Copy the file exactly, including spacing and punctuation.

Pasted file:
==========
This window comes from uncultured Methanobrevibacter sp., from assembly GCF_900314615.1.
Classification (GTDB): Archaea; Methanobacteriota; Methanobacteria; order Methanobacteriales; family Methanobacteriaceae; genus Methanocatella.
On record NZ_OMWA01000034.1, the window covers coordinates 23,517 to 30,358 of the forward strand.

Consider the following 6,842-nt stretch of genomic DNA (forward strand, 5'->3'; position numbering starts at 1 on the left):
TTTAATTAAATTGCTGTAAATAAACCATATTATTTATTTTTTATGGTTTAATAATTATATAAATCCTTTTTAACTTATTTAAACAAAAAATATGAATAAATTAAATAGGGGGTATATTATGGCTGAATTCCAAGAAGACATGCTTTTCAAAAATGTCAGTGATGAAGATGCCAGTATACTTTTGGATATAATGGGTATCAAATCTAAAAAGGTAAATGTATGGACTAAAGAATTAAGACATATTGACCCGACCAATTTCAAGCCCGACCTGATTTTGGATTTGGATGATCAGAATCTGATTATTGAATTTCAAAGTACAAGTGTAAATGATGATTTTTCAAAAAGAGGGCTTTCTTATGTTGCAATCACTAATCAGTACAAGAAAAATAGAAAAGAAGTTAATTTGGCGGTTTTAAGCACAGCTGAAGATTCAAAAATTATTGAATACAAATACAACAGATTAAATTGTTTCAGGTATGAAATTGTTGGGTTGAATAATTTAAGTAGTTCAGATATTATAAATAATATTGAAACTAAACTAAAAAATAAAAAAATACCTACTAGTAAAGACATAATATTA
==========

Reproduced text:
This window comes from uncultured Methanobrevibacter sp., from assembly GCF_900314615.1.
Classification (GTDB): Archaea; Methanobacteriota; Methanobacteria; order Methanobacteriales; family Methanobacteriaceae; genus Methanocatella.
On record NZ_OMWA01000034.1, the window covers coordinates 23,517 to 30,358 of the forward strand.

Consider the following 6,842-nt stretch of genomic DNA (forward strand, 5'->3'; position numbering starts at 1 on the left):
TTTAATTAAATTGCTGTAAATAAACCATATTATTTATTTTTTATGGTTTAATAATTATATAAATCCTTTTTAACTTATTTAAACAAAAAATATGAATAAATTAAATAGGGGGTATATTATGGCTGAATTCCAAGAAGACATGCTTTTCAAAAATGTCAGTGATGAAGATGCCAGTATACTTTTGGATATAATGGGTATCAAATCTAAAAAGGTAAATGTATGGACTAAAGAATTAAGACATATTGACCCGACCAATTTCAAGCCCGACCTGATTTTGGATTTGGATGATCAGAATCTGATTATTGAATTTCAAAGTACAAGTGTAAATGATGATTTTTCAAAAAGAGGGCTTTCTTATGTTGCAATCACTAATCAGTACAAGAAAAATAGAAAAGAAGTTAATTTGGCGGTTTTAAGCACAGCTGAAGATTCAAAAATTATTGAATACAAATACAACAGATTAAATTGTTTCAGGTATGAAATTGTTGGGTTGAATAATTTAAGTAGTTCAGATATTATAAATAATATTGAAACTAAACTAAAAAATAAAAAAATACCTACTAGTAAAGACATAATATTA